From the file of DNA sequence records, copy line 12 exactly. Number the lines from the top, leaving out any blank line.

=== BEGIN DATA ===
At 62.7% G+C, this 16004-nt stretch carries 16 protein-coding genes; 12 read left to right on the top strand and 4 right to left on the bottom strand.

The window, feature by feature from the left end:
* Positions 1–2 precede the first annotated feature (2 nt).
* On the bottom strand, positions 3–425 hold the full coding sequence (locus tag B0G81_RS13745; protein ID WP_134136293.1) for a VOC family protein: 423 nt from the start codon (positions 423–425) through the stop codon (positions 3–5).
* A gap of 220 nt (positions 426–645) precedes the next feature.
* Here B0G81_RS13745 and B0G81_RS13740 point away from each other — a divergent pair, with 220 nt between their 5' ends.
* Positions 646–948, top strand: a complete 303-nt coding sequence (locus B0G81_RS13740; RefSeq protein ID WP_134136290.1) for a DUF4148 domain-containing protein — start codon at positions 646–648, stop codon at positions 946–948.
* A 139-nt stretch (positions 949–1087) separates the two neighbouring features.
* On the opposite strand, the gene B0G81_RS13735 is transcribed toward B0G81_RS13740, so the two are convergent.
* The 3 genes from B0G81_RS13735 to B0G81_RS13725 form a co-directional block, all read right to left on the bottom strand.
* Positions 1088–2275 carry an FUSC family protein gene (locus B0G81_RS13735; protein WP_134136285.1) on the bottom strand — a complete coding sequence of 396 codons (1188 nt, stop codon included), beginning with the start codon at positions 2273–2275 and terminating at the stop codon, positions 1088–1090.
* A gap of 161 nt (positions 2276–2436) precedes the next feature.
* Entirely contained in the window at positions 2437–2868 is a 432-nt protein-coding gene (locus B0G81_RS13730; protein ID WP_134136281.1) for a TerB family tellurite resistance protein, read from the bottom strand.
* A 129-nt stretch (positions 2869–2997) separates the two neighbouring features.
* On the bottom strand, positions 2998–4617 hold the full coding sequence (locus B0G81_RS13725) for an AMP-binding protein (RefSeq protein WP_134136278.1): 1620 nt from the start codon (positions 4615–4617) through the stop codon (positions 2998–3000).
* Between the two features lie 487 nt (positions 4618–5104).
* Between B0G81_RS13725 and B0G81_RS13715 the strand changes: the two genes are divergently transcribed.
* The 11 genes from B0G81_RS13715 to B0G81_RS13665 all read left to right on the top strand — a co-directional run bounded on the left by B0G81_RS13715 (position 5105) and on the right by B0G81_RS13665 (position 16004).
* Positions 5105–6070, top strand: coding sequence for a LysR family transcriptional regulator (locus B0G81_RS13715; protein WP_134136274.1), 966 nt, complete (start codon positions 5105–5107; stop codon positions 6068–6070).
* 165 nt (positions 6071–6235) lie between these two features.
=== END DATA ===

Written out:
* A gap of 161 nt (positions 2276–2436) precedes the next feature.